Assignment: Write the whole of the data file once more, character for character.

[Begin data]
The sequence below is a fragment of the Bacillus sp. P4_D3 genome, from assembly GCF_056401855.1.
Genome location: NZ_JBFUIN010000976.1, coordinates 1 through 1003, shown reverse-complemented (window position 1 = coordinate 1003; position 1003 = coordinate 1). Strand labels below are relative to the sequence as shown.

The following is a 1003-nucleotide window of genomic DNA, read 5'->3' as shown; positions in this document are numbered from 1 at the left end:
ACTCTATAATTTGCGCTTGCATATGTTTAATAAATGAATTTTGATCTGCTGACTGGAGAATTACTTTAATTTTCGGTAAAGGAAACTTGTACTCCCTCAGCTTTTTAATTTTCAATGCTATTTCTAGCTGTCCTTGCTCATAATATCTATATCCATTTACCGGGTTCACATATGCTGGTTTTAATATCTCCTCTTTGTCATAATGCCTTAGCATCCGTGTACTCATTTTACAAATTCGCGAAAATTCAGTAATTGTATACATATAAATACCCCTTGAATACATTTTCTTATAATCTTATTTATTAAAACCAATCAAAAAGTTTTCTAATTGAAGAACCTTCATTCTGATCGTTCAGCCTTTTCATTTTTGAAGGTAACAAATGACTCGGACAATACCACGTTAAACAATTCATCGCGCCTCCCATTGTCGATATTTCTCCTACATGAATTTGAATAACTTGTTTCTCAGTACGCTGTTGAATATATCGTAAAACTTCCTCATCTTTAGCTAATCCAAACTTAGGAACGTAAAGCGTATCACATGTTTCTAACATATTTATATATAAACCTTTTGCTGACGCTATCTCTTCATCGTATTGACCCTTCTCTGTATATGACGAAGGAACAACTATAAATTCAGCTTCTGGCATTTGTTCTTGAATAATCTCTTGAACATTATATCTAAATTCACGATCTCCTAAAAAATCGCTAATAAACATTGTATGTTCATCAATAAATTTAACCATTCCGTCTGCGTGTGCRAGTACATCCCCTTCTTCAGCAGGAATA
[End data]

The sequence below is a fragment of the Bacillus sp. P4_D3 genome, from assembly GCF_056401855.1.
Genome location: NZ_JBFUIN010000976.1, coordinates 1 through 1003, shown reverse-complemented (window position 1 = coordinate 1003; position 1003 = coordinate 1). Strand labels below are relative to the sequence as shown.

The following is a 1003-nucleotide window of genomic DNA, read 5'->3' as shown; positions in this document are numbered from 1 at the left end:
ACTCTATAATTTGCGCTTGCATATGTTTAATAAATGAATTTTGATCTGCTGACTGGAGAATTACTTTAATTTTCGGTAAAGGAAACTTGTACTCCCTCAGCTTTTTAATTTTCAATGCTATTTCTAGCTGTCCTTGCTCATAATATCTATATCCATTTACCGGGTTCACATATGCTGGTTTTAATATCTCCTCTTTGTCATAATGCCTTAGCATCCGTGTACTCATTTTACAAATTCGCGAAAATTCAGTAATTGTATACATATAAATACCCCTTGAATACATTTTCTTATAATCTTATTTATTAAAACCAATCAAAAAGTTTTCTAATTGAAGAACCTTCATTCTGATCGTTCAGCCTTTTCATTTTTGAAGGTAACAAATGACTCGGACAATACCACGTTAAACAATTCATCGCGCCTCCCATTGTCGATATTTCTCCTACATGAATTTGAATAACTTGTTTCTCAGTACGCTGTTGAATATATCGTAAAACTTCCTCATCTTTAGCTAATCCAAACTTAGGAACGTAAAGCGTATCACATGTTTCTAACATATTTATATATAAACCTTTTGCTGACGCTATCTCTTCATCGTATTGACCCTTCTCTGTATATGACGAAGGAACAACTATAAATTCAGCTTCTGGCATTTGTTCTTGAATAATCTCTTGAACATTATATCTAAATTCACGATCTCCTAAAAAATCGCTAATAAACATTGTATGTTCATCAATAAATTTAACCATTCCGTCTGCGTGTGCRAGTACATCCCCTTCTTCAGCAGGAATA